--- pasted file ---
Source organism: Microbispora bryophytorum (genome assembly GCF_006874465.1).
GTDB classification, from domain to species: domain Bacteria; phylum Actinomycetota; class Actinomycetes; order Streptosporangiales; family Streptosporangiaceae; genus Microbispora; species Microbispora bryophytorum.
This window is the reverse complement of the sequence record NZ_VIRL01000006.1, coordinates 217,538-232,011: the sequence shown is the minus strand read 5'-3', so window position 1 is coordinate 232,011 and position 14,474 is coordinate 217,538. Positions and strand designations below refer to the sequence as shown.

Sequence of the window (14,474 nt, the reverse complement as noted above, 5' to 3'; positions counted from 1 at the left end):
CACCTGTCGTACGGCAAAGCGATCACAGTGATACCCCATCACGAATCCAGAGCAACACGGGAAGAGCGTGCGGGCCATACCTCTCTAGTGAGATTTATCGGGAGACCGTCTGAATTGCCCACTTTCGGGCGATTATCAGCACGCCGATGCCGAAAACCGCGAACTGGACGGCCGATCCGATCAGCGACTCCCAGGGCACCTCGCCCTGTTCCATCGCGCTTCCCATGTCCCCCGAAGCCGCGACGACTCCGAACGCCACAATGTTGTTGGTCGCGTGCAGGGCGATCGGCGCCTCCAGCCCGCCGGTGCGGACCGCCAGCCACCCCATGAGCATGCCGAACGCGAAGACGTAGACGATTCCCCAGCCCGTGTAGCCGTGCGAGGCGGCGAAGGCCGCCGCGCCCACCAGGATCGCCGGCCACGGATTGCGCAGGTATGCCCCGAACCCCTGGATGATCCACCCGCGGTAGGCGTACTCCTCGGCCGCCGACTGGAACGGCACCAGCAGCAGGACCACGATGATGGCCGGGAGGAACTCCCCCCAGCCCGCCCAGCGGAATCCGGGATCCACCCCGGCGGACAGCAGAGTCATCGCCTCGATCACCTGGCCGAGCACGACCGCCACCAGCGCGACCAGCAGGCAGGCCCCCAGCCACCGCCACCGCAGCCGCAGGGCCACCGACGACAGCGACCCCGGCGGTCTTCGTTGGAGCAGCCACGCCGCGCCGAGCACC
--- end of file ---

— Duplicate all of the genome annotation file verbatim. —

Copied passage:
Source organism: Microbispora bryophytorum (genome assembly GCF_006874465.1).
GTDB classification, from domain to species: domain Bacteria; phylum Actinomycetota; class Actinomycetes; order Streptosporangiales; family Streptosporangiaceae; genus Microbispora; species Microbispora bryophytorum.
This window is the reverse complement of the sequence record NZ_VIRL01000006.1, coordinates 217,538-232,011: the sequence shown is the minus strand read 5'-3', so window position 1 is coordinate 232,011 and position 14,474 is coordinate 217,538. Positions and strand designations below refer to the sequence as shown.

Sequence of the window (14,474 nt, the reverse complement as noted above, 5' to 3'; positions counted from 1 at the left end):
CACCTGTCGTACGGCAAAGCGATCACAGTGATACCCCATCACGAATCCAGAGCAACACGGGAAGAGCGTGCGGGCCATACCTCTCTAGTGAGATTTATCGGGAGACCGTCTGAATTGCCCACTTTCGGGCGATTATCAGCACGCCGATGCCGAAAACCGCGAACTGGACGGCCGATCCGATCAGCGACTCCCAGGGCACCTCGCCCTGTTCCATCGCGCTTCCCATGTCCCCCGAAGCCGCGACGACTCCGAACGCCACAATGTTGTTGGTCGCGTGCAGGGCGATCGGCGCCTCCAGCCCGCCGGTGCGGACCGCCAGCCACCCCATGAGCATGCCGAACGCGAAGACGTAGACGATTCCCCAGCCCGTGTAGCCGTGCGAGGCGGCGAAGGCCGCCGCGCCCACCAGGATCGCCGGCCACGGATTGCGCAGGTATGCCCCGAACCCCTGGATGATCCACCCGCGGTAGGCGTACTCCTCGGCCGCCGACTGGAACGGCACCAGCAGCAGGACCACGATGATGGCCGGGAGGAACTCCCCCCAGCCCGCCCAGCGGAATCCGGGATCCACCCCGGCGGACAGCAGAGTCATCGCCTCGATCACCTGGCCGAGCACGACCGCCACCAGCGCGACCAGCAGGCAGGCCCCCAGCCACCGCCACCGCAGCCGCAGGGCCACCGACGACAGCGACCCCGGCGGTCTTCGTTGGAGCAGCCACGCCGCGCCGAGCACC